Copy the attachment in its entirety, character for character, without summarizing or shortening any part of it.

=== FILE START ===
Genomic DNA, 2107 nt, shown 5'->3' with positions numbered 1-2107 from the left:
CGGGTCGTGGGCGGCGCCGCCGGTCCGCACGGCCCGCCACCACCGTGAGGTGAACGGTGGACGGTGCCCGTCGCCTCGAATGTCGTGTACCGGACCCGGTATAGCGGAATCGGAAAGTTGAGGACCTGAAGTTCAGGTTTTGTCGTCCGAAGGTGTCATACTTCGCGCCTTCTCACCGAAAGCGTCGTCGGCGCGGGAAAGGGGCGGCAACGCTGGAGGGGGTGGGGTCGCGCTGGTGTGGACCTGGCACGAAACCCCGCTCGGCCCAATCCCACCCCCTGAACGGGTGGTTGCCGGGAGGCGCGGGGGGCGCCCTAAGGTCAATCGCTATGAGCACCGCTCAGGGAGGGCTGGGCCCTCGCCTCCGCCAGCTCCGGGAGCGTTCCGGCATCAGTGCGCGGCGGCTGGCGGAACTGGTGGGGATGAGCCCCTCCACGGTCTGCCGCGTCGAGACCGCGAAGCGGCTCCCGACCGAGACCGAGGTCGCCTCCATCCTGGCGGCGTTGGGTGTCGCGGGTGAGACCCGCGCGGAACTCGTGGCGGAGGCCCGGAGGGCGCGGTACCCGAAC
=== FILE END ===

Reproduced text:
Genomic DNA, 2107 nt, shown 5'->3' with positions numbered 1-2107 from the left:
CGGGTCGTGGGCGGCGCCGCCGGTCCGCACGGCCCGCCACCACCGTGAGGTGAACGGTGGACGGTGCCCGTCGCCTCGAATGTCGTGTACCGGACCCGGTATAGCGGAATCGGAAAGTTGAGGACCTGAAGTTCAGGTTTTGTCGTCCGAAGGTGTCATACTTCGCGCCTTCTCACCGAAAGCGTCGTCGGCGCGGGAAAGGGGCGGCAACGCTGGAGGGGGTGGGGTCGCGCTGGTGTGGACCTGGCACGAAACCCCGCTCGGCCCAATCCCACCCCCTGAACGGGTGGTTGCCGGGAGGCGCGGGGGGCGCCCTAAGGTCAATCGCTATGAGCACCGCTCAGGGAGGGCTGGGCCCTCGCCTCCGCCAGCTCCGGGAGCGTTCCGGCATCAGTGCGCGGCGGCTGGCGGAACTGGTGGGGATGAGCCCCTCCACGGTCTGCCGCGTCGAGACCGCGAAGCGGCTCCCGACCGAGACCGAGGTCGCCTCCATCCTGGCGGCGTTGGGTGTCGCGGGTGAGACCCGCGCGGAACTCGTGGCGGAGGCCCGGAGGGCGCGGTACCCGAAC